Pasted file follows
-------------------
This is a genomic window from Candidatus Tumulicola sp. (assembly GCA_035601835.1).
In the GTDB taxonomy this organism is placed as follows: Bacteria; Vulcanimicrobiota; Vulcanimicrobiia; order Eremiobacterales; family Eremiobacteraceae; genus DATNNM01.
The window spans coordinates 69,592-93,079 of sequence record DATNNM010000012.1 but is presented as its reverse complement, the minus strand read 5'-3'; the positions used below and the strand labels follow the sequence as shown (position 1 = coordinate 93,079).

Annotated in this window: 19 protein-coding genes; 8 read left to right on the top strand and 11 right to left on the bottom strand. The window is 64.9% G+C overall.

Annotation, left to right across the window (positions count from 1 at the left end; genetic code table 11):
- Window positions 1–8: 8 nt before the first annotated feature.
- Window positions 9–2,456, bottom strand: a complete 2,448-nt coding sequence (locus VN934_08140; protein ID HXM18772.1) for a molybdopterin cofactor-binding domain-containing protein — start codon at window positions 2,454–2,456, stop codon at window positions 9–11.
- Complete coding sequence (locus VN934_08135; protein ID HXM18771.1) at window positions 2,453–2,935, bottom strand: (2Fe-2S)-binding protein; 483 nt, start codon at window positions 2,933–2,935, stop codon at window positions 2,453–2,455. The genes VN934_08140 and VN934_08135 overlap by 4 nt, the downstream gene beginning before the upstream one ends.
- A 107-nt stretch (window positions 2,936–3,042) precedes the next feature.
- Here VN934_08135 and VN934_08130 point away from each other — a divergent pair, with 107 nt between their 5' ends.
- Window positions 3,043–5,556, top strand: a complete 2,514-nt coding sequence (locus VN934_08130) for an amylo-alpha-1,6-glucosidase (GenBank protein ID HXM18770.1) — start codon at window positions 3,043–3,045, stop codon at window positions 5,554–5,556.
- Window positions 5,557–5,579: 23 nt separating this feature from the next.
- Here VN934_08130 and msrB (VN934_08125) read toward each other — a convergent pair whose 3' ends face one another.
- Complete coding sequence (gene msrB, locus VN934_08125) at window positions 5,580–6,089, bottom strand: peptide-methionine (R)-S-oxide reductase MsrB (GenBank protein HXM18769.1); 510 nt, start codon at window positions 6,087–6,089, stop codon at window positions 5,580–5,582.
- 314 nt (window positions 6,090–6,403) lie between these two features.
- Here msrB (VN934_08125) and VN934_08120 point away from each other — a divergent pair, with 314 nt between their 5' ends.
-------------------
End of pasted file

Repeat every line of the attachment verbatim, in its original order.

This is a genomic window from Candidatus Tumulicola sp. (assembly GCA_035601835.1).
In the GTDB taxonomy this organism is placed as follows: Bacteria; Vulcanimicrobiota; Vulcanimicrobiia; order Eremiobacterales; family Eremiobacteraceae; genus DATNNM01.
The window spans coordinates 69,592-93,079 of sequence record DATNNM010000012.1 but is presented as its reverse complement, the minus strand read 5'-3'; the positions used below and the strand labels follow the sequence as shown (position 1 = coordinate 93,079).

Annotated in this window: 19 protein-coding genes; 8 read left to right on the top strand and 11 right to left on the bottom strand. The window is 64.9% G+C overall.

Annotation, left to right across the window (positions count from 1 at the left end; genetic code table 11):
- Window positions 1–8: 8 nt before the first annotated feature.
- Window positions 9–2,456, bottom strand: a complete 2,448-nt coding sequence (locus VN934_08140; protein ID HXM18772.1) for a molybdopterin cofactor-binding domain-containing protein — start codon at window positions 2,454–2,456, stop codon at window positions 9–11.
- Complete coding sequence (locus VN934_08135; protein ID HXM18771.1) at window positions 2,453–2,935, bottom strand: (2Fe-2S)-binding protein; 483 nt, start codon at window positions 2,933–2,935, stop codon at window positions 2,453–2,455. The genes VN934_08140 and VN934_08135 overlap by 4 nt, the downstream gene beginning before the upstream one ends.
- A 107-nt stretch (window positions 2,936–3,042) precedes the next feature.
- Here VN934_08135 and VN934_08130 point away from each other — a divergent pair, with 107 nt between their 5' ends.
- Window positions 3,043–5,556, top strand: a complete 2,514-nt coding sequence (locus VN934_08130) for an amylo-alpha-1,6-glucosidase (GenBank protein ID HXM18770.1) — start codon at window positions 3,043–3,045, stop codon at window positions 5,554–5,556.
- Window positions 5,557–5,579: 23 nt separating this feature from the next.
- Here VN934_08130 and msrB (VN934_08125) read toward each other — a convergent pair whose 3' ends face one another.
- Complete coding sequence (gene msrB, locus VN934_08125) at window positions 5,580–6,089, bottom strand: peptide-methionine (R)-S-oxide reductase MsrB (GenBank protein HXM18769.1); 510 nt, start codon at window positions 6,087–6,089, stop codon at window positions 5,580–5,582.
- 314 nt (window positions 6,090–6,403) lie between these two features.
- Here msrB (VN934_08125) and VN934_08120 point away from each other — a divergent pair, with 314 nt between their 5' ends.